Housebuilders

  • Accessing new development opportunities

Property Landowners

  • Protecting Housing Value

Minimum Energy Efficiency Standard (MEES)

  • 2020 - Ban on letting property where the EPC rating is less than E

  • 2030 - Ban on letting where the EPC rating is less than B

RICS Red Book
 

  • Minimum Energy Efficiency Standards directly impact:

  • Market Value

  • Investment Value

As defined in the RICS Red Book:

Market value – The estimated amount for which an asset or liability should exchange on the valuation date between a willing buyer and a willing seller in an arm’s length transaction, after proper marketing and where the parties had each acted knowledgeably, prudently and without compulsion.’

 

Investment value – The value of an asset to the owner or a prospective owner for individual investment or operational objectives … (May also be known as worth.)

Minimum Energy Efficiency Standard (MEES)

Compliant and likely to remain so

It is unlikely that MEES will have any impact on value but for any revaluation monitor to assess the impact of potential future changes in regulations.

Some regulatory change risk

Non-compliant but costs to achieve compliance are very low

Investigate whether non-compliance is a result of an early/unreliable EPC rating. If works are minimal and could be undertaken without disruption to occupation, make cost deduction or consider slight yield adjustment as the property is likely to remain at risk of subsequent changes in MEES.

Likely regulatory change risk

Domestic and non-compliant but upgrade costs to comply are deemed to be capable of being met within the Green Deal or other third-party funded scheme

Despite the ‘no cost to the landlord’ principle in the current regulations, there is likely to be an adverse effect on value, even if the investor can fund the works through a grant or other incentive scheme. The amount of reduction in value will depend on the local market and whether other comparable but MEES-compliant stock is available to buy or rent. Further, there is a risk that the ‘no cost’ principle will be changed.

Probable substantial adverse effect on market and investment value

Non-domestic and non-compliant but upgrade costs to comply are deemed to meet ‘test of reasonableness’

There is a probable negative impact on both market and investment value; this could be substantial depending on the costs and location. The valuer should consider not just the cost of the work, for which specialist advice should be sought, but potential loss of income during the works. They should consider any possibility of an extended void period.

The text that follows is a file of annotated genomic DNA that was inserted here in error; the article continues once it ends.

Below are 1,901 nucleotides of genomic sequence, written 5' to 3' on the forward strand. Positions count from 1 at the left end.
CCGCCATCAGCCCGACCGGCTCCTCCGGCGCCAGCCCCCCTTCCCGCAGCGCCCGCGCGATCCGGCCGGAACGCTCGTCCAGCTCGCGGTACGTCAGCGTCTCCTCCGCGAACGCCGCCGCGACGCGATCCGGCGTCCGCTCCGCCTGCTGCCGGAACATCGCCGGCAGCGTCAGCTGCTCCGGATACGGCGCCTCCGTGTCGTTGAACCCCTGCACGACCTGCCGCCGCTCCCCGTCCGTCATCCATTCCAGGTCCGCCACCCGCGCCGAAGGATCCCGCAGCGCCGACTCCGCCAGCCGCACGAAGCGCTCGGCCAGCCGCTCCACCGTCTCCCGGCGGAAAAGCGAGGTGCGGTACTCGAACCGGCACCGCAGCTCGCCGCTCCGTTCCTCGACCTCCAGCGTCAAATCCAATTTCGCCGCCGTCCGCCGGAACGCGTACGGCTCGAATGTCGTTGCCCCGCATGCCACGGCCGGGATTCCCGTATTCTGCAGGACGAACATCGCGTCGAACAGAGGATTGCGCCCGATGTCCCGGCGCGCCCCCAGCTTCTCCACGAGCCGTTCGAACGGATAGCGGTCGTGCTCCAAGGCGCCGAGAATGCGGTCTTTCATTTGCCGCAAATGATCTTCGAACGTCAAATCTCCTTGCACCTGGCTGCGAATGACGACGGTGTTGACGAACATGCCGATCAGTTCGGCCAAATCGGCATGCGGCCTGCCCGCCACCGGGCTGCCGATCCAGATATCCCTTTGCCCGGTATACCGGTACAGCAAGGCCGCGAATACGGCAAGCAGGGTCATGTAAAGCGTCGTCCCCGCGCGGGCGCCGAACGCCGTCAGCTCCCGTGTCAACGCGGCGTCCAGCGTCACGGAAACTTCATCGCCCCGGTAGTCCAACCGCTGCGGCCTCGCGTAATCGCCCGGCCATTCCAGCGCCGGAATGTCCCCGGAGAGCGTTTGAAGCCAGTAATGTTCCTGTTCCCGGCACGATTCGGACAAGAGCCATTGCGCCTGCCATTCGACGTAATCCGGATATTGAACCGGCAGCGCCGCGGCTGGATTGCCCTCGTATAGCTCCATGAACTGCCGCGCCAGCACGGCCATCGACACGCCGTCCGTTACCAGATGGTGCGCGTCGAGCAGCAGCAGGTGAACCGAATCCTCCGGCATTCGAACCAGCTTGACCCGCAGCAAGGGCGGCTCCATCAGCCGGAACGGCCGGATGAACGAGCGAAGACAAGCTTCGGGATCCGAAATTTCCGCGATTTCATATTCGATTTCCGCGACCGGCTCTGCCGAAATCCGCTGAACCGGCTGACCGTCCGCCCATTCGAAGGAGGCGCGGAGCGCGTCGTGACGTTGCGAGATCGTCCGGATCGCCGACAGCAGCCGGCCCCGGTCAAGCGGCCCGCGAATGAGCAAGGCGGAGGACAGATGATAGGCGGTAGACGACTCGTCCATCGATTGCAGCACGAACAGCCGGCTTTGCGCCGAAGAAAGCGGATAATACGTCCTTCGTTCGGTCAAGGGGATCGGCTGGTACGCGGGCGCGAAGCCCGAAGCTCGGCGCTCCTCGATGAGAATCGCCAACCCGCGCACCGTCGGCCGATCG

Adverse effect on market and investment value likely

Non-compliant and will likely remain so even after all ‘allowable works’ completed

The valuer should fully investigate whether the property cannot be brought into compliance and should check the Exemptions Register. The valuer should also consider whether meeting the test of reasonableness is likely to change at the end of a temporary exemption period. If the property cannot now comply, it may continue to be let but the valuer should bear in mind that it could be unattractive to both tenants and investors alike and this could result in lower rental values and higher yields. The valuer should investigate whether the property might be attractive to an owner-occupier and whether redevelopment or ‘deep’ refurbishment provides a higher market value.

Substantial adverse effect on market and investment value

Disposal or deep refurbishment recommended

Incapable of being brought into compliance due to nature of the construction and will remain continuously exempt because no works would qualify

These are so-called ‘hard to treat’ properties. Where they are situated in areas of comparatively low rental values and high yields and they are typical of local stock, the impact on value may be small, but it is important that the valuer establishes that the exemption will continue. However. some properties, notably residential, may be highly desirable for owner-occupation despite being sub-standard in energy terms. The valuer should consider this but may also consider whether redevelopment would be a realistic prospect.

Substantial adverse effect on market and investment value

Redevelopment recommended

Market Lending

Lenders are interested not just in property values but in the risks associated with the loans they make. This is a separate matter to the assessment of risk that will be built into a market valuation by the valuer.

 

However, banks are increasingly instructing valuers to provide comments on the valuations they commission. The lender may wish to be advised not only as to the market value today but also of the risks that will impact value over the lifetime of the loan.

 

Currently banks are not normally asking specifically about energy efficiency and MEES. However, going forward, it is likely that MEES will be a risk that lenders will wish to evaluate in formulating their lending policies; they may then adjust their mortgage offer based on their perceived risks. If finance for the purchase of sub-standard properties becomes more difficult or more expensive to obtain, this could negatively impact on the value

Lending valuation risk

Citations

RICS (2019), RICS Valuation, RICS

www.rics.org/uk/upholding-professional-standards/sector-standards/valuation/red-book/red-book-uk/

BEIS (2020), Domestic private rented property: minimum energy efficiency standard - landlord guidance, BEIS [Domestic private rented property: minimum energy efficiency standard - landlord guidance - GOV.UK](https://www.gov.uk/guidance/domestic-private-rented-property-minimum-energy-efficiency-standard-landlord-guidance)